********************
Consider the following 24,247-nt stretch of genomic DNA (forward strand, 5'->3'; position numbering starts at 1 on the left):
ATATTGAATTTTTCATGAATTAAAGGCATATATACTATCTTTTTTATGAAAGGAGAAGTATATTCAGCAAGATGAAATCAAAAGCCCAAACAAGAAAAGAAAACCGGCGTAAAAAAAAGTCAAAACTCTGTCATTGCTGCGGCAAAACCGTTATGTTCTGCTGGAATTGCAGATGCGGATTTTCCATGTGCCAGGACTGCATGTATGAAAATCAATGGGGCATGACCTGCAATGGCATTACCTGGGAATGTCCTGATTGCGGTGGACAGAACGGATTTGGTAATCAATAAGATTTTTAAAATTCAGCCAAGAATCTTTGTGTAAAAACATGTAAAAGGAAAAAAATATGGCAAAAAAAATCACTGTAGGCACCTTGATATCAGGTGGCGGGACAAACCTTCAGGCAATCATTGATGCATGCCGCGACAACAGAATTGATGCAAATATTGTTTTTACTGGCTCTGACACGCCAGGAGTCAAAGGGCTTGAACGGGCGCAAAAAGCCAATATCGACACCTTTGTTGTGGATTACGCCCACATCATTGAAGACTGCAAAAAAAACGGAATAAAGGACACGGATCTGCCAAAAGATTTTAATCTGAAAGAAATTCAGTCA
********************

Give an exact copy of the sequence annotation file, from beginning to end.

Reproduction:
Consider the following 24,247-nt stretch of genomic DNA (forward strand, 5'->3'; position numbering starts at 1 on the left):
ATATTGAATTTTTCATGAATTAAAGGCATATATACTATCTTTTTTATGAAAGGAGAAGTATATTCAGCAAGATGAAATCAAAAGCCCAAACAAGAAAAGAAAACCGGCGTAAAAAAAAGTCAAAACTCTGTCATTGCTGCGGCAAAACCGTTATGTTCTGCTGGAATTGCAGATGCGGATTTTCCATGTGCCAGGACTGCATGTATGAAAATCAATGGGGCATGACCTGCAATGGCATTACCTGGGAATGTCCTGATTGCGGTGGACAGAACGGATTTGGTAATCAATAAGATTTTTAAAATTCAGCCAAGAATCTTTGTGTAAAAACATGTAAAAGGAAAAAAATATGGCAAAAAAAATCACTGTAGGCACCTTGATATCAGGTGGCGGGACAAACCTTCAGGCAATCATTGATGCATGCCGCGACAACAGAATTGATGCAAATATTGTTTTTACTGGCTCTGACACGCCAGGAGTCAAAGGGCTTGAACGGGCGCAAAAAGCCAATATCGACACCTTTGTTGTGGATTACGCCCACATCATTGAAGACTGCAAAAAAAACGGAATAAAGGACACGGATCTGCCAAAAGATTTTAATCTGAAAGAAATTCAGTCA